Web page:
Consumer awareness of legal cannabis has required marijuana stores to step their game up as well. Besides the deals and entertainment, dispensary owners reported going to extra lengths to reduce the size of their lines and discounting popular products. The most commonly marked down items included vapes and flower, though about half of the interviewed dispensaries also marked down select edibles products. Most stores offered deals for customers who spent a specified quantity at the store, regardless of the products purchased.
For NuWu, that efficiency extended to its 24-hour drive-thru. When it opened in late 2017, and through last year’s 4/20 celebration, Spotted Eagle said the average customer waiting time was five to seven minutes. By this year’s 4/20, customers had an average waiting time of 45 seconds. The tribal chairman credited both consumers and workers at his store for “knowing the drill by now.”
“I think both our buyers and our staff are more efficient,” he explained. “Everyone is a little more versed in cannabis, and we feel more confident that we know how to make buying it a more smooth and simple process.”
Management at Wild West Emporium in southeast Portland said that despite a record 1,300 transactions made at the dispensary last month, lines of customers waiting outside the door did so for no more than 15 minutes before entering the purchasing area. A Wild West representative credited improved efficiency for the dispensary’s third 4/20 sales to the store’s successful day.
In Denver, Native Roots Wellness celebrated its fifth 4/20 as a recreational legal state. Since 2014, customer count has increased each year, said dispensary manager Jordan Wagner. While the increase from 2018 to 2019 was only 2 percent, Wagner said each year feels less crowded because most people are in-and-out in less than 10 minutes.
The Mile High City was one of a small number of major metropolitan areas with years of legal recreational cannabis, and these cities have become so comfortable with the end of prohibition that they’re becoming a 4/20 destination for cannabis-friendly events even away from the dispensaries.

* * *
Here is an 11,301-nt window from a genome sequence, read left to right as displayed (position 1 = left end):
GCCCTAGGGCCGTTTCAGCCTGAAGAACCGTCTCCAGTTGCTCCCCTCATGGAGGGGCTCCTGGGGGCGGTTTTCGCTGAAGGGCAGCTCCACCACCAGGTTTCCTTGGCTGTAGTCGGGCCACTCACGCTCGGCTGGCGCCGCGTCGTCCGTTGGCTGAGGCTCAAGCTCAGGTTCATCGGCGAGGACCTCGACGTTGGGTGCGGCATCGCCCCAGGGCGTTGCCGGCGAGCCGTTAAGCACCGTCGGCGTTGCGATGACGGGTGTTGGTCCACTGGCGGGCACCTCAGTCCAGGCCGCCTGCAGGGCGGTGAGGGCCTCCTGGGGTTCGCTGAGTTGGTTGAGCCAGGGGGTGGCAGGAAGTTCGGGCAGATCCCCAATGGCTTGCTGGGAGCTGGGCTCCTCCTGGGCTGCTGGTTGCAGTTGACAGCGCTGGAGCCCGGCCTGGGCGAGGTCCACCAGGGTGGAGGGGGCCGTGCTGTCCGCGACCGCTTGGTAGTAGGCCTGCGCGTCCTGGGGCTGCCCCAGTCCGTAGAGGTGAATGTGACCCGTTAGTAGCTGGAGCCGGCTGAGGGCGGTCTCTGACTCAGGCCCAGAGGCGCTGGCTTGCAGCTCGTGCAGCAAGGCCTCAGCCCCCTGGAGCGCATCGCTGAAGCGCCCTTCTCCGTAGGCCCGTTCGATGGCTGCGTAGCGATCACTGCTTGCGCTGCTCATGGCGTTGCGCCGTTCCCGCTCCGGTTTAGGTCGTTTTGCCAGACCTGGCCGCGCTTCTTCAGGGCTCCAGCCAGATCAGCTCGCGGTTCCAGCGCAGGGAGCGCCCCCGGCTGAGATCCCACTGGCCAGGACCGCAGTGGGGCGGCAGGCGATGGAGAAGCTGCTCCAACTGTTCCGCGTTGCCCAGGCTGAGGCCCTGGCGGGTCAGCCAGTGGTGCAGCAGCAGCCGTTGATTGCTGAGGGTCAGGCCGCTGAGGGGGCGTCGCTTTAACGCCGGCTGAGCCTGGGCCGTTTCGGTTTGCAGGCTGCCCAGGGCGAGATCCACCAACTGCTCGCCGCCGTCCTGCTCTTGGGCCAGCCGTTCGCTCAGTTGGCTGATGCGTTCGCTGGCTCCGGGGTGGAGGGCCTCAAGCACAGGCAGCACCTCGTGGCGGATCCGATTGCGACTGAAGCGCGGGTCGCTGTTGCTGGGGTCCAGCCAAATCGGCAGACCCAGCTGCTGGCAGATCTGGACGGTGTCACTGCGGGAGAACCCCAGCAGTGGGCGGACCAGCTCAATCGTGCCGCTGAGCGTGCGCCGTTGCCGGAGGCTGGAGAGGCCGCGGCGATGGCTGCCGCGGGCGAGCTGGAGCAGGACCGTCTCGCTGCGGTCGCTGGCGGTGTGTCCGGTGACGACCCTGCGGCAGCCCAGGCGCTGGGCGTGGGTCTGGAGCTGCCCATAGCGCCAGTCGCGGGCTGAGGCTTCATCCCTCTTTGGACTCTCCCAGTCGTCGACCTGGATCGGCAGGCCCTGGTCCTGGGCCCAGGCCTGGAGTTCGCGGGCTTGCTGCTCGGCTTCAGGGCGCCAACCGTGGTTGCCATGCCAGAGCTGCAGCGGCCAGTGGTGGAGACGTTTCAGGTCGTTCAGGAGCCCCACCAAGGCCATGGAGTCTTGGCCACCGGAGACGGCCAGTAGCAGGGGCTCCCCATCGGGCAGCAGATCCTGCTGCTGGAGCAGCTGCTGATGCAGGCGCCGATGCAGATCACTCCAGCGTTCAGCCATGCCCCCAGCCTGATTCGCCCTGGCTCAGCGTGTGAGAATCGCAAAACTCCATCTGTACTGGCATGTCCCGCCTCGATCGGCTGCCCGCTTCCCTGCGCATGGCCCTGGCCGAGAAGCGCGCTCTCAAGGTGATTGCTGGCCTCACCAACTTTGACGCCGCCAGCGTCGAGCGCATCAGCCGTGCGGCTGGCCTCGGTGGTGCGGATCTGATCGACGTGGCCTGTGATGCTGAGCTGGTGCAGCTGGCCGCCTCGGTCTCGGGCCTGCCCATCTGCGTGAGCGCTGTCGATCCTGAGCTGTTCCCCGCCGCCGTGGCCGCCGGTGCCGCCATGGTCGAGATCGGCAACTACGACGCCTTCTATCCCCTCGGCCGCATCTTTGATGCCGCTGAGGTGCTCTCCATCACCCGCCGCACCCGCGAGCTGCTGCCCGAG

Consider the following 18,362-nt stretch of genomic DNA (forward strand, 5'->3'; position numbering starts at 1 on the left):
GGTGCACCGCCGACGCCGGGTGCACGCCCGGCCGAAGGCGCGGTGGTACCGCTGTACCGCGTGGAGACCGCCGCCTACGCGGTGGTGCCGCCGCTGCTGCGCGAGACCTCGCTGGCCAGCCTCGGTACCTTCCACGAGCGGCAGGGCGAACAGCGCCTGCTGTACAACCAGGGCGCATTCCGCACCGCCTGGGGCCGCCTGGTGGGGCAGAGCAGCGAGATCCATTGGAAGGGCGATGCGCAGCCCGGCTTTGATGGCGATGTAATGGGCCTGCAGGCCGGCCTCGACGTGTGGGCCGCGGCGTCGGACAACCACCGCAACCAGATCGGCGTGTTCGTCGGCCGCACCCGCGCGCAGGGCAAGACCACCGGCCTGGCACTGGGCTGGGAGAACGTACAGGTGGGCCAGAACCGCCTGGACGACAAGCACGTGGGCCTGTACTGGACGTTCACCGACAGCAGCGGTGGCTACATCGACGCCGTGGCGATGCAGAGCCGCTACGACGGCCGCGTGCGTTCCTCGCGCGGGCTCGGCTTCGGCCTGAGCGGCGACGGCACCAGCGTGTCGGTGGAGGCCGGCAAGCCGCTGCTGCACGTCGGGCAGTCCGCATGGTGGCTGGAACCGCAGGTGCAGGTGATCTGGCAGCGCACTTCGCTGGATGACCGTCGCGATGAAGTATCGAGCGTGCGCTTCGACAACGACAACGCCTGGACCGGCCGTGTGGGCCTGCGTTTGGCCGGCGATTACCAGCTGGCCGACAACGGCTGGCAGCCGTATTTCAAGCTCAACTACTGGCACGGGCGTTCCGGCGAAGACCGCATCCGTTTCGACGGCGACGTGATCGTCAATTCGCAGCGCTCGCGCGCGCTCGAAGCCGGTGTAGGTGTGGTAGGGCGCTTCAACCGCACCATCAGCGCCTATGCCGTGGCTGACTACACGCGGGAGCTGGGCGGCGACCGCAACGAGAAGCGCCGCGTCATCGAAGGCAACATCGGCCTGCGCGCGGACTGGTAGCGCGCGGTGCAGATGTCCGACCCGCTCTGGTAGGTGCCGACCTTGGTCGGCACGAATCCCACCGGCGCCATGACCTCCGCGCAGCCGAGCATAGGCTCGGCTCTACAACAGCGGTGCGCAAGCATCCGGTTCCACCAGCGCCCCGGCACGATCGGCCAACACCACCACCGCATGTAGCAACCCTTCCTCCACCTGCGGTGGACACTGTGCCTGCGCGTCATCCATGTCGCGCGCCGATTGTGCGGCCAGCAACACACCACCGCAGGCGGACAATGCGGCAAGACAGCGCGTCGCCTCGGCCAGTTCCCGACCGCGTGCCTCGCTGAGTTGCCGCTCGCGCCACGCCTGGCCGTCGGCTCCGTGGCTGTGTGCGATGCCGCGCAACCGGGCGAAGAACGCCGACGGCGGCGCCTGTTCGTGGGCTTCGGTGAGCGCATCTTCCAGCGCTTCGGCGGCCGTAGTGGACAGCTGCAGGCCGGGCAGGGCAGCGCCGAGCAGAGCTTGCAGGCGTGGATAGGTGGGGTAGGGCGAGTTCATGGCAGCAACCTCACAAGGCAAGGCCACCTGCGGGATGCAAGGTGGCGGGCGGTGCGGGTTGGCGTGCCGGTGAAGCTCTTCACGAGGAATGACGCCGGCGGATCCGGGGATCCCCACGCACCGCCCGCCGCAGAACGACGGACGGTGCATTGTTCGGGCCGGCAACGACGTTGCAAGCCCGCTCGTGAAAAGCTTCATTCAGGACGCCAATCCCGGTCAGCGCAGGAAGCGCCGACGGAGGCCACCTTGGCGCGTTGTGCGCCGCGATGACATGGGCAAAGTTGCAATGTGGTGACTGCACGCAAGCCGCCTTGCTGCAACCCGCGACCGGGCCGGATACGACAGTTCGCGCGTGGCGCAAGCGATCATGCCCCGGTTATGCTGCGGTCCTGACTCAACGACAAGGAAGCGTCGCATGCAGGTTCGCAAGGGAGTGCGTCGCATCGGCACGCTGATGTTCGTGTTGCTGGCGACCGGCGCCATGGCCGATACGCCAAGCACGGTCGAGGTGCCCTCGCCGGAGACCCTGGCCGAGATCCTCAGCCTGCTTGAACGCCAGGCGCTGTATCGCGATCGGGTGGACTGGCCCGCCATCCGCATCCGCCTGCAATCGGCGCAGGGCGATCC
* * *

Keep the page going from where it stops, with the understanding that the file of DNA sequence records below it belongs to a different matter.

By 4:30 p.m. on 4/20, a Carl’s Jr. location at 4050 Colorado Blvd. in Denver sold out of 1,000 CBD-infused hamburgers that it debuted for the cannabis holiday, said regional representative Alex McConnell. The burger, named the CheeseBurger Delight, featured two beef patties with the fast-food chain’s Santa Fe sauce, pepper jack cheese and jalapeños infused with hemp-based CBD-oil. It cost $4.20.
Seattle debuted the first-annual SPLIFF Film Fest, an amateur film festival dubbed “for stoners, by stoners.” The more than 250 video entries in the festival could be no longer than four minutes and 20 seconds and was encouraged to exhibit the positive effects of using the plant. Winning entries included Munchie Massacre, which explored various methods for treating the post-cannabis munchies, and Good Game Bud, a clip about two friends trying to smoke an entire joint on a couch together without ashing it.
In Washington D.C., nearly 20,000 attendees at the National Cannabis Festival listened to live music sets by Ludacris and Action Bronson under clear, 70-degree skies. Cannabis advocates from across the U.S. used the occasion to promote awareness of the political and social issues plaguing the nascent industry, most notably the fact that cannabis is still federally illegal.
Photo credit: Elena Kulikova.